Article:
‘I See a Bad Future Ahead’: Bloodshed in Venezuela as Maduro’s Forces Open Fire to Stop the Uprising

Tensions are still high in Venezuela after violent protests turned deadly this week. A Venezuelan human rights group claims four people died in street clashes this week after the opposition leader Juan Guaido called for a military uprising.

Thursday was relatively calm in the Venezuelan capital city Caracas as government forces were out in full force trying to stabilize the country after a violent 48 hours.

Residents are back on the streets trying to resume life under very difficult circumstances.

Caracas resident Ana Morales said, “I see a bad future ahead if we continue in the situation that we are living, if things do not change, I do not believe they will. Because how are we going to live like this with this situation? Our salaries are not enough. We have problems, we do not even have appliances. If something breaks there is no way to get something new, everything is too expensive.”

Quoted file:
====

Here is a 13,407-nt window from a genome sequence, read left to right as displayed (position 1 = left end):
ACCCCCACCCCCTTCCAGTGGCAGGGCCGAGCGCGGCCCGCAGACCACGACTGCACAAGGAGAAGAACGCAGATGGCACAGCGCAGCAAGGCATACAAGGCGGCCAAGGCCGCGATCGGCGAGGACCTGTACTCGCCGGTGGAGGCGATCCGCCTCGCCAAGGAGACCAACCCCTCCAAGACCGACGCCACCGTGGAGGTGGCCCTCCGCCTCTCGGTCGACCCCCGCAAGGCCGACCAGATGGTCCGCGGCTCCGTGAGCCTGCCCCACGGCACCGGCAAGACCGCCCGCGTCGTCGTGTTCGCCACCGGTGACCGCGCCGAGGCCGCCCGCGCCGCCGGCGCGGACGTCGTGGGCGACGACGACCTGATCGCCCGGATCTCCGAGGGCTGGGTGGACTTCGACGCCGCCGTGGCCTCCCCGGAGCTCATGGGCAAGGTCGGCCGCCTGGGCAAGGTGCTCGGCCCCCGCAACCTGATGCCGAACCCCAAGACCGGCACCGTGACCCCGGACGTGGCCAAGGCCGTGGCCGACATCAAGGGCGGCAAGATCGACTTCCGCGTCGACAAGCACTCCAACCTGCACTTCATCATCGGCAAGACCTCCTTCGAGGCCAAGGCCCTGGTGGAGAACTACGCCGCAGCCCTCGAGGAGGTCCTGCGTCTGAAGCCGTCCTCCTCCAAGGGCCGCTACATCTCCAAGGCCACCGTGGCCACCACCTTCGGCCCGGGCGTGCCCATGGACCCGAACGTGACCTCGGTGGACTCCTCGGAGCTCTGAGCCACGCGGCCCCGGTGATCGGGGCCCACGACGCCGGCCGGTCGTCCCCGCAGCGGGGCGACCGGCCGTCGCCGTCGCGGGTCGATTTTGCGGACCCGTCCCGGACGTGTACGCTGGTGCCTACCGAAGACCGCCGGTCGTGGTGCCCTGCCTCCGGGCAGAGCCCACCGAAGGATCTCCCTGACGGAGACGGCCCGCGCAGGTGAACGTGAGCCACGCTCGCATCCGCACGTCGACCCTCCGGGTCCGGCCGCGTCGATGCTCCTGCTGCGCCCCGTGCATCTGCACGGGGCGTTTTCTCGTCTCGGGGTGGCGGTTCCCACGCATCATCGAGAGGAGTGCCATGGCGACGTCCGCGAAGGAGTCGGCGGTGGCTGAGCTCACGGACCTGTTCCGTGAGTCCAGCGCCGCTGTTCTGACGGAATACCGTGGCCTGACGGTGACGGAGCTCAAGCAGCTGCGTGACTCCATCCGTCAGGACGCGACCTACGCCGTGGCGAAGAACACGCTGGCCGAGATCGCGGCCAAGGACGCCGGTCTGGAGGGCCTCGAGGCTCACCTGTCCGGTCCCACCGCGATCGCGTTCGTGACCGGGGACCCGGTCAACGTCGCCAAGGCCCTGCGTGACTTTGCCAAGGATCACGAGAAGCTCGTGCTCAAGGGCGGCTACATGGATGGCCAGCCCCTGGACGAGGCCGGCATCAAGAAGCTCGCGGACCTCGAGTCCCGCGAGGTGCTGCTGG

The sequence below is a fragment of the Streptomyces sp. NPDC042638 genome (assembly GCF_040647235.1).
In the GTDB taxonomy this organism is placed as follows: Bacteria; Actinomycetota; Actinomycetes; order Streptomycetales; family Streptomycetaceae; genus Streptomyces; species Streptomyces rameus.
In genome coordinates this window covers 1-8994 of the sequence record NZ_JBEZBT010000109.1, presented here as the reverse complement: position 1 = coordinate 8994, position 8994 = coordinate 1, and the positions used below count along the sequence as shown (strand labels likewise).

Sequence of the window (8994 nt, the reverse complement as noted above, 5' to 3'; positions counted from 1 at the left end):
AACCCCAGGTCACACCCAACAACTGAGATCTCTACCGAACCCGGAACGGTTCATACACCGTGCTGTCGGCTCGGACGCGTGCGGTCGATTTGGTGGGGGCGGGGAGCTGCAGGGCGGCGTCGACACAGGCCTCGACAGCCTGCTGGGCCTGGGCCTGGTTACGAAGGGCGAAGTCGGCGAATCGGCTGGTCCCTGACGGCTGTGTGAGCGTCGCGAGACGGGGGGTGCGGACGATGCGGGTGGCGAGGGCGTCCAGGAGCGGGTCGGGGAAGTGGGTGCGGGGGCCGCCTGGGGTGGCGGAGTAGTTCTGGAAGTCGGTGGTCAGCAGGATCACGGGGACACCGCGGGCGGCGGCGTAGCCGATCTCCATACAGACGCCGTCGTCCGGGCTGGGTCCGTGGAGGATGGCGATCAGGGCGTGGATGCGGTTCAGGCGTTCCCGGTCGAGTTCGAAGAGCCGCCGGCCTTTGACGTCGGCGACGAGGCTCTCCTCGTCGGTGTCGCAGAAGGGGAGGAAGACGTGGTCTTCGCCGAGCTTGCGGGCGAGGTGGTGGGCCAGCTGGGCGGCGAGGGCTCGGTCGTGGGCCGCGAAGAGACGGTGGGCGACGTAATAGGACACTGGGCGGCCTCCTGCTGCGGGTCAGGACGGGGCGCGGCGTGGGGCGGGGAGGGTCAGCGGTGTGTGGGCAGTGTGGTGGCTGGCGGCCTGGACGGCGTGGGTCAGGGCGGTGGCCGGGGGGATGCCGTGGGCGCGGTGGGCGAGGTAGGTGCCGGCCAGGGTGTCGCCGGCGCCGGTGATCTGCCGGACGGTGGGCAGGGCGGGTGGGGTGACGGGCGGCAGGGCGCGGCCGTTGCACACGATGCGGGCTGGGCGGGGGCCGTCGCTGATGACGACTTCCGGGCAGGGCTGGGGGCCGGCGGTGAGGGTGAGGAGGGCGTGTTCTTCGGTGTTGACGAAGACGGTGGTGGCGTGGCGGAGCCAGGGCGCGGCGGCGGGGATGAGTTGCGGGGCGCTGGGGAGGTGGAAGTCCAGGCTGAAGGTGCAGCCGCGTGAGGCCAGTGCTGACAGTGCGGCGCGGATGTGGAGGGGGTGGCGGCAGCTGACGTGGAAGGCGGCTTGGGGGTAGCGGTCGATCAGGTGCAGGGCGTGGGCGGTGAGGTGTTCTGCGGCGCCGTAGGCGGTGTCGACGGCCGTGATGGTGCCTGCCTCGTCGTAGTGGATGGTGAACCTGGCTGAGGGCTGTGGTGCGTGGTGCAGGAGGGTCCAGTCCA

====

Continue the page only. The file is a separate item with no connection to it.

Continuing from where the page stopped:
Several days ago, the head of Venezuela’s secret police did write a letter saying he was no longer supporting dictator Nicolas Maduro, but it doesn’t appear to have shaken the dictator’s support from other officials.

Wednesday, police forces loyal to the socialist dictator fired buckshot at protesters who had heeded Guaido’s call to take to the streets. A 27-year-old woman was reportedly shot in the head and at least 46 people injured when pro- and anti-government supporters clashed in a suburb of Caracas.

Guaido urged members of the military on Tuesday to revolt against Maduro hoping high-ranking military officers would defect and shake the leader’s grip on power. It didn’t happen.
In a show of defiance, Maduro, flanked by members of the national Bolivarian armed forces, paraded along an army base in Caracas early this morning. He praised them for their loyalty and vowed to punish those who tried to overthrow his government.

Maduro, who has the backing of Russia and China, has refused to step down following months of demonstrations and pressure from the United States and more than 60 countries.
Meanwhile, Cuba, which reportedly has 20,000 troops and agents in Venezuela propping up Maduro’s government, held a rally in Havana in support of the dictator.

All this coming as Washington decides what to do next. Secretary of State Mike Pompeo said US military action is possible in Venezuela to help opposition leader Juan Guaido unseat Maduro.

Guaido is urging his supporters to remain in the streets. He’s calling for public employees to go on strike tomorrow.